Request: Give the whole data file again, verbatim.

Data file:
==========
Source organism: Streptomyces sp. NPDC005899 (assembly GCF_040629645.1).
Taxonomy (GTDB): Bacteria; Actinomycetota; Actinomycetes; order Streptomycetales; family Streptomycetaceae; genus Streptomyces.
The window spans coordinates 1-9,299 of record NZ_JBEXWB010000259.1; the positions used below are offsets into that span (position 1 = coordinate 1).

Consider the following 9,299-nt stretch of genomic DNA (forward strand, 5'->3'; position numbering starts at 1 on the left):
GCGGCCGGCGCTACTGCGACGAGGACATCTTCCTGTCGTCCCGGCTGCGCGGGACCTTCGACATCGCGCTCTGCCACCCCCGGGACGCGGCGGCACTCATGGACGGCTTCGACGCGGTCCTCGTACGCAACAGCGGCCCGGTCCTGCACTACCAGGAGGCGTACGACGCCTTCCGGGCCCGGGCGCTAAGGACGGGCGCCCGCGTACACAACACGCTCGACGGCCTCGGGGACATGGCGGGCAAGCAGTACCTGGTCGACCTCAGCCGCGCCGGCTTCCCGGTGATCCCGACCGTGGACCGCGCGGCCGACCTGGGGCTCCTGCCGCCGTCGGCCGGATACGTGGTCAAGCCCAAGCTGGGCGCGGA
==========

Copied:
Source organism: Streptomyces sp. NPDC005899 (assembly GCF_040629645.1).
Taxonomy (GTDB): Bacteria; Actinomycetota; Actinomycetes; order Streptomycetales; family Streptomycetaceae; genus Streptomyces.
The window spans coordinates 1-9,299 of record NZ_JBEXWB010000259.1; the positions used below are offsets into that span (position 1 = coordinate 1).

Consider the following 9,299-nt stretch of genomic DNA (forward strand, 5'->3'; position numbering starts at 1 on the left):
GCGGCCGGCGCTACTGCGACGAGGACATCTTCCTGTCGTCCCGGCTGCGCGGGACCTTCGACATCGCGCTCTGCCACCCCCGGGACGCGGCGGCACTCATGGACGGCTTCGACGCGGTCCTCGTACGCAACAGCGGCCCGGTCCTGCACTACCAGGAGGCGTACGACGCCTTCCGGGCCCGGGCGCTAAGGACGGGCGCCCGCGTACACAACACGCTCGACGGCCTCGGGGACATGGCGGGCAAGCAGTACCTGGTCGACCTCAGCCGCGCCGGCTTCCCGGTGATCCCGACCGTGGACCGCGCGGCCGACCTGGGGCTCCTGCCGCCGTCGGCCGGATACGTGGTCAAGCCCAAGCTGGGCGCGGA